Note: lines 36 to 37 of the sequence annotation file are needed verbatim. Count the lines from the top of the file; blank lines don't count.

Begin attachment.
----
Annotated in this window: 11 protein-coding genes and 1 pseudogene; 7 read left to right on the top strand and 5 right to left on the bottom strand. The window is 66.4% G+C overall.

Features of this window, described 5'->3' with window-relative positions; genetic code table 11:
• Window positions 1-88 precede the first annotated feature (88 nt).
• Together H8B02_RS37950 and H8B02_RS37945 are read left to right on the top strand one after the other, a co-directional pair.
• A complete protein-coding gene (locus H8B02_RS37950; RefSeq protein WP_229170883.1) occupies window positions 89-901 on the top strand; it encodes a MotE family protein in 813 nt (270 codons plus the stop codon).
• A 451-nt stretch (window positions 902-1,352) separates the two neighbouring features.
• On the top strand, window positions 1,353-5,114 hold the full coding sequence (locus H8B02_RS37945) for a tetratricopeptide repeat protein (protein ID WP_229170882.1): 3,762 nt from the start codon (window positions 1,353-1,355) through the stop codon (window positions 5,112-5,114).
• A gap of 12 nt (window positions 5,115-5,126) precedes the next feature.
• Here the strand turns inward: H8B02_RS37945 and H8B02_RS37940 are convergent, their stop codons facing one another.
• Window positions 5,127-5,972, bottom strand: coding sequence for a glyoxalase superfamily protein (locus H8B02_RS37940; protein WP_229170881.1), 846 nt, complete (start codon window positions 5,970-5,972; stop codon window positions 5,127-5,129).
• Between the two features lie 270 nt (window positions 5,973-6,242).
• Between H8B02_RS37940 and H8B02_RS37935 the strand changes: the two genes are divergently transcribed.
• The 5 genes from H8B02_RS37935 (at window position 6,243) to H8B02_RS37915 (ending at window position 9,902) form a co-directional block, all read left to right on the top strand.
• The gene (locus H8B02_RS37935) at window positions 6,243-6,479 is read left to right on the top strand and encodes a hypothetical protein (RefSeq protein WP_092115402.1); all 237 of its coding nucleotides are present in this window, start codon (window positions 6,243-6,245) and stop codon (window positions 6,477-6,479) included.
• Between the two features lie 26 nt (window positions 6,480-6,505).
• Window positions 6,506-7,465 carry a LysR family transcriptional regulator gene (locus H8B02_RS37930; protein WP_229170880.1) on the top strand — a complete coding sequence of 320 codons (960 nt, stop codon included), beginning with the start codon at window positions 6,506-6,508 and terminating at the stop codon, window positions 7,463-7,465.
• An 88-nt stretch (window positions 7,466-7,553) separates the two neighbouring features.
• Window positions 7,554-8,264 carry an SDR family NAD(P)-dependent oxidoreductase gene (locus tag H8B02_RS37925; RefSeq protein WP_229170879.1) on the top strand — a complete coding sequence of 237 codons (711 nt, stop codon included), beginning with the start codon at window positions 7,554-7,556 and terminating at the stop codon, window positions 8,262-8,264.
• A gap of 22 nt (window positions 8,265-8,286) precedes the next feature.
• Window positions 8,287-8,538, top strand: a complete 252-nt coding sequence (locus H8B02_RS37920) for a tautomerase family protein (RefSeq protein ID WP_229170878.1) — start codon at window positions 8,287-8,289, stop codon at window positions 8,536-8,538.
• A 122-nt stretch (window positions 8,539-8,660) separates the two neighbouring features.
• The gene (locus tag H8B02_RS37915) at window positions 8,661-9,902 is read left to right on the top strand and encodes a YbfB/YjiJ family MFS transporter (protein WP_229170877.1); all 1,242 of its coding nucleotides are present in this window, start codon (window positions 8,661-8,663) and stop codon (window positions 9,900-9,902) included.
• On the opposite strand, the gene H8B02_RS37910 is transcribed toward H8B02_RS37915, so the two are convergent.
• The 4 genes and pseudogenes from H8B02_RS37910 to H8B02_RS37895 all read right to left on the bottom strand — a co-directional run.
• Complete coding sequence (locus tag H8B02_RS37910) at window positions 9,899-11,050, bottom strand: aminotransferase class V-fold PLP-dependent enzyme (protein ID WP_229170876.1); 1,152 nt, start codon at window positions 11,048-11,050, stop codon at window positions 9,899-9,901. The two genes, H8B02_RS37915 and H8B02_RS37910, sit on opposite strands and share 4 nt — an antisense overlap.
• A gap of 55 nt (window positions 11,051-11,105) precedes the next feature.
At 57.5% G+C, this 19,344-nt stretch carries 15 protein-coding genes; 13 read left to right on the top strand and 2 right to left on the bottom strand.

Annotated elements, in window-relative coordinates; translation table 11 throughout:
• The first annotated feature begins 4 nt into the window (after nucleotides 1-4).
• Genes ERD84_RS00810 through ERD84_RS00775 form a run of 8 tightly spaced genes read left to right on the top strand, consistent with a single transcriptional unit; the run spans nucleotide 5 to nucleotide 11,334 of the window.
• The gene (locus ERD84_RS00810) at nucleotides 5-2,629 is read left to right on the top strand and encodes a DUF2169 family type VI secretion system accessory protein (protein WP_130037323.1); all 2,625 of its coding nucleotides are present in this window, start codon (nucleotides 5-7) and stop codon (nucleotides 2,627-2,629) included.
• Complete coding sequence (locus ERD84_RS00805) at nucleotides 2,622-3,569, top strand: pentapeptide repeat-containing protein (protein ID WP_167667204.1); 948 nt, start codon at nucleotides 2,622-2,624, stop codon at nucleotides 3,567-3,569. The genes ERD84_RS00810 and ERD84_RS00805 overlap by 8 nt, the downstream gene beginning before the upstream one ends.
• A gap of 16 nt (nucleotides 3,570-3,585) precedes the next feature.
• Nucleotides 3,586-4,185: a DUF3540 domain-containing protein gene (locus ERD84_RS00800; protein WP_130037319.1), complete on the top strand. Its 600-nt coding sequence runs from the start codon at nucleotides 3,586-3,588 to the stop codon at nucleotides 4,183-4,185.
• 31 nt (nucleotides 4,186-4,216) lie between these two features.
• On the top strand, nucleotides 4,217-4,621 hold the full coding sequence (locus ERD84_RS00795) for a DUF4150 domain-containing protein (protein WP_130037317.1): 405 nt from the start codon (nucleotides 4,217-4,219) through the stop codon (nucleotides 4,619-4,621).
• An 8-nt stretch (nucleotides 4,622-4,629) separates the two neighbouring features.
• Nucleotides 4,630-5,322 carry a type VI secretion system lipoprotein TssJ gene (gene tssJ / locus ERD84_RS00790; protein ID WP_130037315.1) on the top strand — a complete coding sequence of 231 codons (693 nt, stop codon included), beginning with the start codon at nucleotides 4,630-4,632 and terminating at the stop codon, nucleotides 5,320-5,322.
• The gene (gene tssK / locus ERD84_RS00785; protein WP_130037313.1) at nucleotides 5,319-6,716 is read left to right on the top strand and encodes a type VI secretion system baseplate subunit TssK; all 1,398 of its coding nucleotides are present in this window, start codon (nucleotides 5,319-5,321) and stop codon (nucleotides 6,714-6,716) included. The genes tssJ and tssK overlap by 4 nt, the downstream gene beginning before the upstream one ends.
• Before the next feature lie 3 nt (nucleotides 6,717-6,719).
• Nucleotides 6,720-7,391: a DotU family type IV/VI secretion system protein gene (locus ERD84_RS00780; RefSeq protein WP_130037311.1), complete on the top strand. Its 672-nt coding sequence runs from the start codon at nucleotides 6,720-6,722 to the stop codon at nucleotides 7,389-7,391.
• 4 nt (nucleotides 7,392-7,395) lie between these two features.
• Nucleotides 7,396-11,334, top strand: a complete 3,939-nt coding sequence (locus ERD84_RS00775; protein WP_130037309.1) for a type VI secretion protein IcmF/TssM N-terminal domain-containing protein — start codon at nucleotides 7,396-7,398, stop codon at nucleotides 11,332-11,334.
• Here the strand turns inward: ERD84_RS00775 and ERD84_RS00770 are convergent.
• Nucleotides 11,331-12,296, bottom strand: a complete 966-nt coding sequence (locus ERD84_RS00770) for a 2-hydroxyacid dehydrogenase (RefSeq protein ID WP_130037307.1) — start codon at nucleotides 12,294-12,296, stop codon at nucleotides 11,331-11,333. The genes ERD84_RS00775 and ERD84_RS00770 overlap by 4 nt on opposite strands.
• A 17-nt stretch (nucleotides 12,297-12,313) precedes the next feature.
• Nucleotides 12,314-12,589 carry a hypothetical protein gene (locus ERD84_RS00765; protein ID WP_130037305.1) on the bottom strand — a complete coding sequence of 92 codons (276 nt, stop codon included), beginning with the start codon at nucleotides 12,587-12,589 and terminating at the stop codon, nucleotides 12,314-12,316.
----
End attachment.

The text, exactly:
• On the top strand, nucleotides 4,217-4,621 hold the full coding sequence (locus ERD84_RS00795) for a DUF4150 domain-containing protein (protein WP_130037317.1): 405 nt from the start codon (nucleotides 4,217-4,219) through the stop codon (nucleotides 4,619-4,621).
• An 8-nt stretch (nucleotides 4,622-4,629) separates the two neighbouring features.